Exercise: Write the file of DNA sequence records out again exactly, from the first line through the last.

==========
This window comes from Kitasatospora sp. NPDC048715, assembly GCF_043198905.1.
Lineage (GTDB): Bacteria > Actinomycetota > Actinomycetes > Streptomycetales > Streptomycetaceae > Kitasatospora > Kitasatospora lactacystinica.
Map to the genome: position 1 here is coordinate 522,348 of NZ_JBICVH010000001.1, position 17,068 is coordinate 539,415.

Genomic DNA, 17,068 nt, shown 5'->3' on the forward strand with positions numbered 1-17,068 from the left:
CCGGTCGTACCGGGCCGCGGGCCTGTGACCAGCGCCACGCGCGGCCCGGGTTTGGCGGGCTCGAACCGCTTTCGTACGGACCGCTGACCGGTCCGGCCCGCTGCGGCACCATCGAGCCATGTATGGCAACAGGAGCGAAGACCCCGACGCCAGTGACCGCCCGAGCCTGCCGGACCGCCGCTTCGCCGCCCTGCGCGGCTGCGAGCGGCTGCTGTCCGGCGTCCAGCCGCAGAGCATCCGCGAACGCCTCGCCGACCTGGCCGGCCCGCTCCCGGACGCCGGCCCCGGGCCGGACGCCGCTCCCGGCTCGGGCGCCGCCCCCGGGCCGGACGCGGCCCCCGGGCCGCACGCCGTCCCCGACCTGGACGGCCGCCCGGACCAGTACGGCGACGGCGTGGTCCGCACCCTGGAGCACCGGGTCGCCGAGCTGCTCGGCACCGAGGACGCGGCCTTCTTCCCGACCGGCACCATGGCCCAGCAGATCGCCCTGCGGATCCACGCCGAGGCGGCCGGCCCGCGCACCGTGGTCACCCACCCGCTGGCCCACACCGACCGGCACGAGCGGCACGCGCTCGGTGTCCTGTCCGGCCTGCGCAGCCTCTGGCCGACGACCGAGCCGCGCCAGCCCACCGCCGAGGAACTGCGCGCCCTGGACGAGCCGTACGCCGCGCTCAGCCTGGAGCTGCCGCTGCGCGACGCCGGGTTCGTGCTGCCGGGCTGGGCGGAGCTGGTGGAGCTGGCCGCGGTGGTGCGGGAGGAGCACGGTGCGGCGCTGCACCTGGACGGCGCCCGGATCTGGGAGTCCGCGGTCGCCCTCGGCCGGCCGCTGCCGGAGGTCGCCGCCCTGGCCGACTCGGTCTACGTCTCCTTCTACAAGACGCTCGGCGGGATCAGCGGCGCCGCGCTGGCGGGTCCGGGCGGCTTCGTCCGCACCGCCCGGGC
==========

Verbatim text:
This window comes from Kitasatospora sp. NPDC048715, assembly GCF_043198905.1.
Lineage (GTDB): Bacteria > Actinomycetota > Actinomycetes > Streptomycetales > Streptomycetaceae > Kitasatospora > Kitasatospora lactacystinica.
Map to the genome: position 1 here is coordinate 522,348 of NZ_JBICVH010000001.1, position 17,068 is coordinate 539,415.

Genomic DNA, 17,068 nt, shown 5'->3' on the forward strand with positions numbered 1-17,068 from the left:
CCGGTCGTACCGGGCCGCGGGCCTGTGACCAGCGCCACGCGCGGCCCGGGTTTGGCGGGCTCGAACCGCTTTCGTACGGACCGCTGACCGGTCCGGCCCGCTGCGGCACCATCGAGCCATGTATGGCAACAGGAGCGAAGACCCCGACGCCAGTGACCGCCCGAGCCTGCCGGACCGCCGCTTCGCCGCCCTGCGCGGCTGCGAGCGGCTGCTGTCCGGCGTCCAGCCGCAGAGCATCCGCGAACGCCTCGCCGACCTGGCCGGCCCGCTCCCGGACGCCGGCCCCGGGCCGGACGCCGCTCCCGGCTCGGGCGCCGCCCCCGGGCCGGACGCGGCCCCCGGGCCGCACGCCGTCCCCGACCTGGACGGCCGCCCGGACCAGTACGGCGACGGCGTGGTCCGCACCCTGGAGCACCGGGTCGCCGAGCTGCTCGGCACCGAGGACGCGGCCTTCTTCCCGACCGGCACCATGGCCCAGCAGATCGCCCTGCGGATCCACGCCGAGGCGGCCGGCCCGCGCACCGTGGTCACCCACCCGCTGGCCCACACCGACCGGCACGAGCGGCACGCGCTCGGTGTCCTGTCCGGCCTGCGCAGCCTCTGGCCGACGACCGAGCCGCGCCAGCCCACCGCCGAGGAACTGCGCGCCCTGGACGAGCCGTACGCCGCGCTCAGCCTGGAGCTGCCGCTGCGCGACGCCGGGTTCGTGCTGCCGGGCTGGGCGGAGCTGGTGGAGCTGGCCGCGGTGGTGCGGGAGGAGCACGGTGCGGCGCTGCACCTGGACGGCGCCCGGATCTGGGAGTCCGCGGTCGCCCTCGGCCGGCCGCTGCCGGAGGTCGCCGCCCTGGCCGACTCGGTCTACGTCTCCTTCTACAAGACGCTCGGCGGGATCAGCGGCGCCGCGCTGGCGGGTCCGGGCGGCTTCGTCCGCACCGCCCGGGC